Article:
The Court of Appeal in Abuja, on Thursday, set aside the contempt proceedings instituted by the immediate past Governor of Kogi State, Yahaya Bello, against the Chairman of the Economic and Financial Crimes Commission, Olanipekun Olukoyede.

In a unanimous judgment, the three-man panel of justices; Justice A.M. Talba, Justice D. Z. Senchi, and Justice Joseph Oyewole, set aside the proceedings.

justice Oyewole, while delivering the lead judgment, overruled the respondent’s preliminary objection, citing technicalities.

The appellate court said the high court judge failed to extend the orders of February 9, 2024 in its final judgment of April 17, 2024, adding that the second issue raised by the respondent on the interim order, had become an academic exercise.

The court awarded N1m cost against the respondent.

Recall that the appellate court had granted an ex-parte motion for a stay of contempt proceedings filed against the EFCC boss by Bello.

The Court of Appeal, presided over by Justice Oyewole, granted EFCC’s application from a team of lawyers led by Jibrin Okutepa, (SAN), to serve the processes in the appeal by substituted means on the former governor.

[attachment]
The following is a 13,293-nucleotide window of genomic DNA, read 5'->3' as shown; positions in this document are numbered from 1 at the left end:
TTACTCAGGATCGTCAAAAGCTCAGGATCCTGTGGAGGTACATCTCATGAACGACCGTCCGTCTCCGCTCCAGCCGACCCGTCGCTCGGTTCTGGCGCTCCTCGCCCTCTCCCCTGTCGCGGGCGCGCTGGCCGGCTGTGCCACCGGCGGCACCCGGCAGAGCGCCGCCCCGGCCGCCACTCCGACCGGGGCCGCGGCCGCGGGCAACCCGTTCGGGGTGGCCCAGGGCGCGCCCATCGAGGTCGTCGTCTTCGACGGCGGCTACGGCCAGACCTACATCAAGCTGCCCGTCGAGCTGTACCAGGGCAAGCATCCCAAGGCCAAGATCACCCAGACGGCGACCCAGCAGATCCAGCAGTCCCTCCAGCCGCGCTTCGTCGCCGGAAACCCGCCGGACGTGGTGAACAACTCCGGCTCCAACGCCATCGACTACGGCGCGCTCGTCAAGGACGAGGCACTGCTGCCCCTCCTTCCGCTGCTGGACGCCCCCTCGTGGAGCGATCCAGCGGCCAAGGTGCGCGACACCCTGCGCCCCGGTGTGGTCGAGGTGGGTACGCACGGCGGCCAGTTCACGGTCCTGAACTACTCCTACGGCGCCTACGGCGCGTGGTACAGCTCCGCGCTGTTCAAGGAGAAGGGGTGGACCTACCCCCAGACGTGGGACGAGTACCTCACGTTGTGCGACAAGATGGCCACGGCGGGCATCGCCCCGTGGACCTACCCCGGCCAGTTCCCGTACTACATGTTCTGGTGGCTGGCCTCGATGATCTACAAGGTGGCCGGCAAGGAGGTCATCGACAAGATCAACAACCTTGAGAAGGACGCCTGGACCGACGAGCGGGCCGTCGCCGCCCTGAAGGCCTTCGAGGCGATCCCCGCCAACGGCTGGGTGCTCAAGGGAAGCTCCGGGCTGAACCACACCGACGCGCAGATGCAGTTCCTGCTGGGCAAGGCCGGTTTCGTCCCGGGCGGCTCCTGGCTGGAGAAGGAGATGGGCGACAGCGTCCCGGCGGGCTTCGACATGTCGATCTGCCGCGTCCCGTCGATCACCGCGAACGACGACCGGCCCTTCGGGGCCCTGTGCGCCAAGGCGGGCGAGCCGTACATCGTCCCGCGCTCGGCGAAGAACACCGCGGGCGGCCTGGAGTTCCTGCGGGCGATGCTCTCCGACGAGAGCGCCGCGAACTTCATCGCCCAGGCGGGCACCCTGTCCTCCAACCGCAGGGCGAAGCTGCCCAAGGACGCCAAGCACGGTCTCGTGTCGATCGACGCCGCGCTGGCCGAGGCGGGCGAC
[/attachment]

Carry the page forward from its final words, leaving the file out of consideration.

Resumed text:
Olukoyede was summoned to appear before the Kogi State High Court in May to show cause why he should not be committed to prison for disobeying its orders following the siege laid at the former governor’s Abuja home after the court ruled in favour of Bello in the fundamental human rights suits he filed before the court.

The EFCC boss, however, appealed the ruling of the trial court and sought a stay of the proceedings of the court.

The Kogi State High Court based its ruling on the premise that the EFCC chair carried out “some acts upon which they (the EFCC) have been restrained” by the Court on Feb. 9, pending the hearing and determination of the substantive originating motion.

It would be recalled that Justice I. A. Jamil, in a ruling on Suit No: HCL/68M/2024 and Motion No: HCL/190M/2024, ordered that “the said act was carried out by the respondent (EFCC) in violation of the order, which was valid and subsisting when they carried out the act.

The judge held that EFCC’s act amounted to contempt.

EFCC operatives had laid siege on the residence of the former governor, as early as 8am on April 17, with a bid to arrest him despite a court order restraining them from taking such action, pending the determination of the originating motion.

Justice Jamil’s order was based on a motion ex-parte filed by Bello, through his lawyer, M.S. Yusuf, where he prayed to the court for an order to issue and serve the respondent (EFCC chairman) with Form 49 Notice to show cause why order of committal should not be made on him.

Okutepa and Adanu Emmanuel Ogwiji, Esq represented EFCC, while Victor Oni, Esq represented the Respondent.